Many people reported valuation hikes of 40 to 60 percent. It’s no secret Central Texas home prices have climbed furiously over the past year, but now everyone is seeing that on paper.

“40 to 60 percent is huge, and it’s very difficult for people to have to deal with,” said Sean Bukowski, principal at Bukowski Law Firm specializing in real estate. Soon Bukowski will be busy helping clients fight back against soaring property appraisals.

“Really what [Travis Central Appraisal District] is going to respond to is data. Data is so important. You have to have data that shows how much, by a dollar value, your property should be worth and that’s where a professional can help you to organize and gather that data and present it,” Bukowski says.

Watch the whole segment here – https://cbsaustin.com/news/local/travis-county-homeowners-stunned-by-2022-property-appraisals

Travis County homeowners, 2022 property appraisal tax increases. Read More »

waiting airport

Leavin’ on a Jet Plane

  • There have been a lot of reports lately of chaos at the Austin airport.
  • This includes long lines, labor shortages, and canceled flights.
  • Unfortunately, these issues are likely to continue for a while at certain times of the week.

A couple of weeks ago, I wrote about the much needed expansion of the Austin airport (“ABIA”). If you recall, under Project 2040, the plan is to build a new, additional terminal and expand and renovate the existing one. This expansion will increase ABIA’s capacity from 34 gates to at least 66.

As I wrote at the time, there is no doubt we need this. My friend Greg Anderson recently showed me a projection from the US Census Bureau that predicts the Austin metropolitan statistical area (“MSA”) will have approximately 5.3 million residents by 2050. So the current 34 gates are just not going to be sufficient.

Well since I wrote that article, there has been a lot of new excitement at ABIA. And it has not been the good kind of excitement. This week, therefore, I am writing about what’s going on at ABIA.

The Austin Airport has Significant Congestion


You may already know what I am going to write about as this has been in the news a lot lately. But ABIA has seen some incredible backups and shortages lately. Indeed, in the last week, there have been reports of:

  • Security lines that stretch outside the airport’s doors and down the block. Some reports have these lines taking three hours to get through.
  • People leaving rental cars on the side of the road and walking to the terminal because the car lanes are so backed up.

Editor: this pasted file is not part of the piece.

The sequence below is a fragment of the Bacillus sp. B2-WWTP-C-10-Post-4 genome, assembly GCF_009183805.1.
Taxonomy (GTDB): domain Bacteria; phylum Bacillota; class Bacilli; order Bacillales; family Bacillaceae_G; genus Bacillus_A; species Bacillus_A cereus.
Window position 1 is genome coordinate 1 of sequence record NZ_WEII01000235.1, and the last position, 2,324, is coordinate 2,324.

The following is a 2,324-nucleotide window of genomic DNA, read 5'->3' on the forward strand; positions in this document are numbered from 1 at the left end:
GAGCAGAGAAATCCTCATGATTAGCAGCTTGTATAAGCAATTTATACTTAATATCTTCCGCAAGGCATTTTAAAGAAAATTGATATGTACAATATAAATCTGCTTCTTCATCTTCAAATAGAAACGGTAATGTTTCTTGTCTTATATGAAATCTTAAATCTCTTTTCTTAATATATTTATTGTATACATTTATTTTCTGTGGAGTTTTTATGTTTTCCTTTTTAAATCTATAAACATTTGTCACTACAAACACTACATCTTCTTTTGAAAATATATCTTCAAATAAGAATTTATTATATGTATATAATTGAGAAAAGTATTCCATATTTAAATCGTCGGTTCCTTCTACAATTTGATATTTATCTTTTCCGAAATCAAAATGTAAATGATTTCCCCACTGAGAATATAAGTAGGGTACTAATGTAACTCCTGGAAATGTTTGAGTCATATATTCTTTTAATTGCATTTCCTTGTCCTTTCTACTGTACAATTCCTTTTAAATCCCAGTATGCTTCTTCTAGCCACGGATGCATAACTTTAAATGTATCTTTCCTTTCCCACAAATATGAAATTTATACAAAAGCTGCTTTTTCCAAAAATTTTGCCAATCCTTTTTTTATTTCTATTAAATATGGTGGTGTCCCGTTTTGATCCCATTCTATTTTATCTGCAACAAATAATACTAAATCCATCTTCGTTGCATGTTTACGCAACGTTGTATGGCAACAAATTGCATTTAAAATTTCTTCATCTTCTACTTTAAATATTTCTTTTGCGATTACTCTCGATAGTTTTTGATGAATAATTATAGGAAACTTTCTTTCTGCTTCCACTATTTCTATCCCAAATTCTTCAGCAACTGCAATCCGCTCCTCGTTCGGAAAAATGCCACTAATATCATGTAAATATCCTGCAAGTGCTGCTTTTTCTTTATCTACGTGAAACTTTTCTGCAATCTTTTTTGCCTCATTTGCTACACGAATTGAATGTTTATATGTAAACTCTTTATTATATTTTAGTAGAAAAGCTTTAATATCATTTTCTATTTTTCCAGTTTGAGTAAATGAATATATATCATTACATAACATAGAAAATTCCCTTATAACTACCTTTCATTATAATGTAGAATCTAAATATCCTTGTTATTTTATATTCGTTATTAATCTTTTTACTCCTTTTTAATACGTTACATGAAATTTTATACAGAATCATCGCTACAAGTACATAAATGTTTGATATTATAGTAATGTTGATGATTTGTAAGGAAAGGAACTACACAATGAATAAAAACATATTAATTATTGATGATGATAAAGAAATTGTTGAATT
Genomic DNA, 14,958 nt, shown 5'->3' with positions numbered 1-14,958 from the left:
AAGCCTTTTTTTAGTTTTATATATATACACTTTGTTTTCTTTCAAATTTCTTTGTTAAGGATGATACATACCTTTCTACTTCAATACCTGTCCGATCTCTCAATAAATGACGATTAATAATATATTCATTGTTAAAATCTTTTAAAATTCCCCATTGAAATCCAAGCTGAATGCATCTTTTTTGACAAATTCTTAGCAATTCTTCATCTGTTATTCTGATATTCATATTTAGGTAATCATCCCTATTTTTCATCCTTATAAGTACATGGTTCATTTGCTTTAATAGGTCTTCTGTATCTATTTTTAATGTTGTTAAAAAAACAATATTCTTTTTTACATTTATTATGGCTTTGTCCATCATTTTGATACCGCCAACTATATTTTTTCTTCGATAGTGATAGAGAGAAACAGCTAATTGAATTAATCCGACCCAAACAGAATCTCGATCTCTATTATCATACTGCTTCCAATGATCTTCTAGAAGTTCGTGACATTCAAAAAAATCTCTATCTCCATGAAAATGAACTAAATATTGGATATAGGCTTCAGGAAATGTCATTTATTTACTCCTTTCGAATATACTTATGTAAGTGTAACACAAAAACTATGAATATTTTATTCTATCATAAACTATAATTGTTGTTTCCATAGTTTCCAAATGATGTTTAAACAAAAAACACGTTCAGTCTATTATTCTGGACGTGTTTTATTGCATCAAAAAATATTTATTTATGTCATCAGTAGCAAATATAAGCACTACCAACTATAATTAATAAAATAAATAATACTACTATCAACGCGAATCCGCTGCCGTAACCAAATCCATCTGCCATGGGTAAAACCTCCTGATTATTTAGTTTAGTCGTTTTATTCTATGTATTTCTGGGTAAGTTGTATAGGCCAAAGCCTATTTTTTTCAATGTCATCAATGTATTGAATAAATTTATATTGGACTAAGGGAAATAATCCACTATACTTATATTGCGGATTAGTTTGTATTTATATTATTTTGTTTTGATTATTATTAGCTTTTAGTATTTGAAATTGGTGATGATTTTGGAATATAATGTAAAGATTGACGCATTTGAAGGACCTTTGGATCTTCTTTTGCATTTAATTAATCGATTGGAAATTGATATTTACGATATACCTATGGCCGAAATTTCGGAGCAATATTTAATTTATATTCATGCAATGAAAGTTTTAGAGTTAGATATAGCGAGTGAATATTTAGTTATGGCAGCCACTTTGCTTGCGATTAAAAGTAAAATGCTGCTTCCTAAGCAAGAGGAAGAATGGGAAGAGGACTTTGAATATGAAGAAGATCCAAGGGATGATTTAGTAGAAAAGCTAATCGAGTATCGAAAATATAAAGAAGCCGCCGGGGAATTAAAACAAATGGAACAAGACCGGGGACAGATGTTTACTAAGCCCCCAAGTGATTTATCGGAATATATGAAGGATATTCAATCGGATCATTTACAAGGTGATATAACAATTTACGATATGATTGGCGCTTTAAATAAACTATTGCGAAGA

• An excessive number of cancelled flights.
  • A shortage of fuel for incoming and outgoing flights.

I am sure you can imagine, therefore, there seems to have been a lot of chaos and unhappy travelers and workers recently at ABIA.

What is the Cause of the ABIA Chaos?


Obviously nobody wants to see these kinds of issues derail an important airport. And there is no doubt that ABIA is trying to solve these issues. But what needs to be fixed? What’s causing this? There are a few contributing factors:

  • Overcrowding – I talked about this in the previous article, but Austin is booming. And the current size of the airport is just not sufficient. And its not just the current residents – Austin has tons of tourists come through for festivals and concerts, etc. That’s one reason why the trouble has been centered around early morning flights on Monday and Tuesday. Its an incredibly busy time and ABIA is just not equipped for that kind of capacity.
  • Labor shortages – ABIA Executive Director Jacqueline Yaft asked for additional TSA agents weeks ago. But TSA apparently does not have the agents to spare. It has a labor shortage and, as a result, does not have enough TSA agents to fulfill ABIA’s needs. That will, obviously, lead to longer security lines.*
  • Tank Farm – ABIA is trying to solve its fuel needs by building extra fuel storage tanks on land near the airport. But according to Jack Craver’s email blog, the neighborhood groups are fighting this. As a result, approval for that storage area is currently held up at city council.

Combining all of these issues has lead to the big problems ABIA is currently facing – and will continue to face.

What is Next for ABIA?


So what do we do now? How do we continue to get flights to and from Austin?

First, I want to make clear that the airport is not always a disaster. As far as I can tell from the reports, the crazy times really are focused around early morning – especially at the beginning of the week. At other times, the airport is running normally.